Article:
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Latin Tenses and Moods in Latin

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Latin Tenses and Moods in Latin

Postby pster » Wed Feb 05, 2014 2:03 pm

Does anybody know of a Latin book that actually uses Latin words for the tenses and moods?

In particular, the terms:

Present
Imperfect
Future
Perfect
Pluperfect
Future Perfect

Imperative

Indicative
Subjunctive

Active
Passive
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Re: Latin Tenses and Moods in Latin

Postby pster » Wed Feb 05, 2014 2:21 pm

I found something online, but it is not complete.

How would you translate:

Present Active Imperfect

?

I guess those would all be adjectives with Tense as the understood substantive?
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Re: Latin Tenses and Moods in Latin

Postby Scribo » Wed Feb 05, 2014 2:54 pm

Not willing to rely on my faulty memory and steer you wrong since I honestly can't say I've studied this in depth, as I said I'm much more at home in Greek but: Samantha Schad - A Lexicon of Latin Grammatical Terminology.
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Re: Latin Tenses and Moods in Latin

Postby adrianus » Thu Feb 06, 2014 12:17 am

John Traupmann, Conversational Latin for Oral Proficiency, Ch. xxv: Grammar, pp.218-247.
I'm writing in Latin hoping for correction, and not because I'm confident in how I express myself. Latinè scribo ut ab omnibus corrigar, non quod confidenter me exprimam.
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Re: Latin Tenses and Moods in Latin

Postby pster » Thu Feb 06, 2014 2:11 pm

adrianus wrote:John Traupmann, Conversational Latin for Oral Proficiency, Ch. xxv: Grammar, pp.218-247.



Thanks, perfect!
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Re: Latin Tenses and Moods in Latin

Postby adrianus » Thu Feb 06, 2014 3:04 pm

Libenter // You're welcome
pster wrote:How would you translate:

Present Active Imperfect

?

I guess those would all be adjectives with Tense as the understood substantive?

Verbs have tense, mood, voice, and caseless person = verbum est pars orationis cum tempore atque modo et voce personâque sine casu.

Tempus praesens imperfectum modo indicativo vocis activae ["generis activi" pro "vocis activae" secundum Traupmann at ego "vocis activae" praefero]--primae vel secundae vel tertiae personae pluraliter vel singulariter [vel numeri pluralis vel singularis]
I'm writing in Latin hoping for correction, and not because I'm confident in how I express myself. Latinè scribo ut ab omnibus corrigar, non quod confidenter me exprimam.
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Re: Latin Tenses and Moods in Latin

Postby pster » Fri Feb 07, 2014 11:22 am

That is more words than I want. Here is what I want. Suppose you were to set up an appendix in your own Latin book, and suppose one table was titled "Perfect Indicative Active". Now what would that be in Latin? Actually, I don't need the Latin. I can figure it out if I could figure out what the parts of speech are for "Perfect", "Indicative", and "Active" and what if anything they are modifying. I suggested in this table in this appendix that they would be three adjectives modifying an implied noun "Tense", but I'm not sure. Another possibility, as you are suggesting, is that they would all be adjectives but modifying different implied nouns; but as those different implied nouns have different genders, the adjectives would all have different genders despite standing side by side. Just imagine I am writing a Latin grammar book in Latin.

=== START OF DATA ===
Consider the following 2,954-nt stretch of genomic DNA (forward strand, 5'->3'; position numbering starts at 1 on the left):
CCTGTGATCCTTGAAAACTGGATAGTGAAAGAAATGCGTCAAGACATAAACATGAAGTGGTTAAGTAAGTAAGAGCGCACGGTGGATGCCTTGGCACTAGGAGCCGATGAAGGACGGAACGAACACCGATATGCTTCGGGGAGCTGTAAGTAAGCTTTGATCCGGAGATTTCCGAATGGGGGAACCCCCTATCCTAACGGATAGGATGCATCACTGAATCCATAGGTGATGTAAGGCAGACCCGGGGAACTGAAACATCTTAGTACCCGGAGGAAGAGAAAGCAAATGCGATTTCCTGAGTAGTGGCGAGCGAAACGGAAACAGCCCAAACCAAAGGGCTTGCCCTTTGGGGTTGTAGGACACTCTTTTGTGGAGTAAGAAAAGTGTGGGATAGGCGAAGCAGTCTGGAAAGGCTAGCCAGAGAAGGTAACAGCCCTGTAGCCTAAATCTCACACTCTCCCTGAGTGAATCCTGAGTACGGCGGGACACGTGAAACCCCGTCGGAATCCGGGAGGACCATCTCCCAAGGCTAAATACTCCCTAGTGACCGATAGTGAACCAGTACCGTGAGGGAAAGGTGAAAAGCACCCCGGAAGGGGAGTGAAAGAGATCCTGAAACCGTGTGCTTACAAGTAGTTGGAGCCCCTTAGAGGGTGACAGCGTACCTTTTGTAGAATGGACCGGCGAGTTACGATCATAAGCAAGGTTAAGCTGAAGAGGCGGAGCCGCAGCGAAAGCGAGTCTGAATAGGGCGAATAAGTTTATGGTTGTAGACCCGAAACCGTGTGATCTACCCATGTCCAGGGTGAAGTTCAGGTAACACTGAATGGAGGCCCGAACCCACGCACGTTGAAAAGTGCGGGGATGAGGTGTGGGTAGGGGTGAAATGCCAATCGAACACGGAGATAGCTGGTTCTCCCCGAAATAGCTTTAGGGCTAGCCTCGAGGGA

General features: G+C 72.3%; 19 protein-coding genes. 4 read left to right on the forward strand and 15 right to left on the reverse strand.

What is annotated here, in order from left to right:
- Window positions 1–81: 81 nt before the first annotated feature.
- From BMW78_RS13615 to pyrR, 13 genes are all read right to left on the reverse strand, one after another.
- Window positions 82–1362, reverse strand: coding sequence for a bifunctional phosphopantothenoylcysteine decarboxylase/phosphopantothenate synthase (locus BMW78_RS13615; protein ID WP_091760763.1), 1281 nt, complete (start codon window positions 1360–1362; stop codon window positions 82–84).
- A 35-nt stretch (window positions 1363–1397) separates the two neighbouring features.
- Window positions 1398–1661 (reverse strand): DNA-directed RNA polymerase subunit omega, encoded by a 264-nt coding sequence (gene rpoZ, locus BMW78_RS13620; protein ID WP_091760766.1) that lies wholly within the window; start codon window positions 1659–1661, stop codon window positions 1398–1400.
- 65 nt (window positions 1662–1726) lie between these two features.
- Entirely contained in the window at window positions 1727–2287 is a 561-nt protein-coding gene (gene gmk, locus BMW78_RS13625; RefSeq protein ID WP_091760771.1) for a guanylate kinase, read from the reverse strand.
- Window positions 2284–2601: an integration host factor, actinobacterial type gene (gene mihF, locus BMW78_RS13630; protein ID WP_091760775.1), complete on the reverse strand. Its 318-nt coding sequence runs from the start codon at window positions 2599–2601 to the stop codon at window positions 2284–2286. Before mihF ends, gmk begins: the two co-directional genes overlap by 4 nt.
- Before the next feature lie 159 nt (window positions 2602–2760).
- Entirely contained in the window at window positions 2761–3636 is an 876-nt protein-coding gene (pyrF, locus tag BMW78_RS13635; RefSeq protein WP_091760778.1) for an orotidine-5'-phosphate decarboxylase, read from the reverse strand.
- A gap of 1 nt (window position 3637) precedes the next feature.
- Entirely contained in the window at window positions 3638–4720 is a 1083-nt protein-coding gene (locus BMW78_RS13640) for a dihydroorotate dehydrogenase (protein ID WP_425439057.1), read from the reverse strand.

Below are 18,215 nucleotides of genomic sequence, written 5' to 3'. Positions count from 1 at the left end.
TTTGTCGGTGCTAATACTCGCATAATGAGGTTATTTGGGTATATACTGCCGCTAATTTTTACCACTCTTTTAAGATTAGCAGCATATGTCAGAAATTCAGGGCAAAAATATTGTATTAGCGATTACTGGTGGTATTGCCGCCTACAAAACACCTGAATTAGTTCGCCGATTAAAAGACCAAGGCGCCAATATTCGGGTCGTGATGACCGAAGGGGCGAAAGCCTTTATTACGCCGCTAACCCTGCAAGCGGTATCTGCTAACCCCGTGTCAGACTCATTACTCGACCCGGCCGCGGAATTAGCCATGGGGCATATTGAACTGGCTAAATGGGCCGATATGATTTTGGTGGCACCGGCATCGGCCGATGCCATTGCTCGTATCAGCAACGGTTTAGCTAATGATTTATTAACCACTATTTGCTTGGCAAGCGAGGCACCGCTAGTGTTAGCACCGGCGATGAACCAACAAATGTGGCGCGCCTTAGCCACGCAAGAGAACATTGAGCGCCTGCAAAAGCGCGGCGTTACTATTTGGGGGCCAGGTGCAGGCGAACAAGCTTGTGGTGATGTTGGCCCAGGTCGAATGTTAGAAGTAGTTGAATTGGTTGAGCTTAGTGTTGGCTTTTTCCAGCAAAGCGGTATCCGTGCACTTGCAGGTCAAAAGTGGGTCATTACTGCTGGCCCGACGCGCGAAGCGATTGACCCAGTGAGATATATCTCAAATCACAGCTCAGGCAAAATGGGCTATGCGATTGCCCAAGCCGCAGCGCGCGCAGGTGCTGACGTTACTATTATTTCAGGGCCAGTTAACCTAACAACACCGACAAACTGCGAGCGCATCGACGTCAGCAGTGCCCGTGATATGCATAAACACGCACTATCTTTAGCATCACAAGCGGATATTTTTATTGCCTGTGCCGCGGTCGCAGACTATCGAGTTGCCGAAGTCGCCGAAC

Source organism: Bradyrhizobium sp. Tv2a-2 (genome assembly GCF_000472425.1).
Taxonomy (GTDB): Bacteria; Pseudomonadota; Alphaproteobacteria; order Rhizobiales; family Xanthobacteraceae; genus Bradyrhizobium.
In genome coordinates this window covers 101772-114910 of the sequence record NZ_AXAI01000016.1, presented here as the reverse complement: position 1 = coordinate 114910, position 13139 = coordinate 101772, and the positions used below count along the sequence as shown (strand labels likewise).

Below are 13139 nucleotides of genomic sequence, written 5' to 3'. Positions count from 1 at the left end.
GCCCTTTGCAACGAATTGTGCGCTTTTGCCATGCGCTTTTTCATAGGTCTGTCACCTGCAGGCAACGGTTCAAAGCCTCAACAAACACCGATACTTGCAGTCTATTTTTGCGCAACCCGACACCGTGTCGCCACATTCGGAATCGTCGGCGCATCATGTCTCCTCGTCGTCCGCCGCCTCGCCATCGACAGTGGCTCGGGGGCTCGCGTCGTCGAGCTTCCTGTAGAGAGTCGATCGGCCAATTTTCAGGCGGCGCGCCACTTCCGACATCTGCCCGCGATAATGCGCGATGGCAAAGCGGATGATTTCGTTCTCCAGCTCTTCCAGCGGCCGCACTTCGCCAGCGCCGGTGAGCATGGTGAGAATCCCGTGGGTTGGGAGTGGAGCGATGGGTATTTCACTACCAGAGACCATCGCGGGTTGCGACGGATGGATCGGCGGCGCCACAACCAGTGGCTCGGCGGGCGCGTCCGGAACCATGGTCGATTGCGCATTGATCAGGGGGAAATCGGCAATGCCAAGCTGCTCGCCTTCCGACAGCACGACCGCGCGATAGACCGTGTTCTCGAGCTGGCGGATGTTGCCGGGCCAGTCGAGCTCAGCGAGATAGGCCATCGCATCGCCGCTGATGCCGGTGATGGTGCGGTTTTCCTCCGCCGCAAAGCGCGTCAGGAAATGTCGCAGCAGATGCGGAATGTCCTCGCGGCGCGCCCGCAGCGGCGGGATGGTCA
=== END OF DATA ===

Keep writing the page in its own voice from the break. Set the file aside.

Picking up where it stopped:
Gnarly and pedantic, but I actually need to know!

Thanks
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Re: Latin Tenses and Moods in Latin

Postby pster » Fri Feb 07, 2014 12:14 pm

Couldn't we just regard them as three adjectives modifying "Conjugation"?

[Conjugātio] Fŭtūra Indicātīva Actīva

How does that look for an appendix table title? The bracketed word would not appear.
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Re: Latin Tenses and Moods in Latin

Postby adrianus » Sat Feb 08, 2014 11:42 pm

pster wrote:That is more words than I want. Here is what I want. Suppose you were to set up an appendix in your own Latin book, and suppose one table was titled "Perfect Indicative Active".

Modern English speakers will understand "Perfectum indicativum activum" for "Perfect Indicative Active Tense". Strictly I don't think that's wonderful but it's used, I believe. You need more words, I think, for a pure latin, but that's just an opinion.
Ei qui anglicè loquuntur sic vertant "[Tempus] Perfectum indicativum activum [tempus]" vel modernè dicitur at, nisi fallor, latina langua pura ampliùs requirit: Perfectum Tempus Indicativus Modus Activa Vox.

Conjugatio [vel declinatio et verbis et nominibus pro conjugationis vocabulo ] = prima, secunda, tertia, quarta.
I'm writing in Latin hoping for correction, and not because I'm confident in how I express myself. Latinè scribo ut ab omnibus corrigar, non quod confidenter me exprimam.
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Re: Latin Tenses and Moods in Latin

Postby Anthony Appleyard » Fri Feb 14, 2014 11:36 pm

As verbum = "word", what is the Latin for "verb", to distinguish from other sorts of word?
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Re: Latin Tenses and Moods in Latin

Postby adrianus » Sat Feb 15, 2014 10:03 am

verbum = anglicè et verb et word
vocabulum = anglicè word at non verb
I'm writing in Latin hoping for correction, and not because I'm confident in how I express myself. Latinè scribo ut ab omnibus corrigar, non quod confidenter me exprimam.
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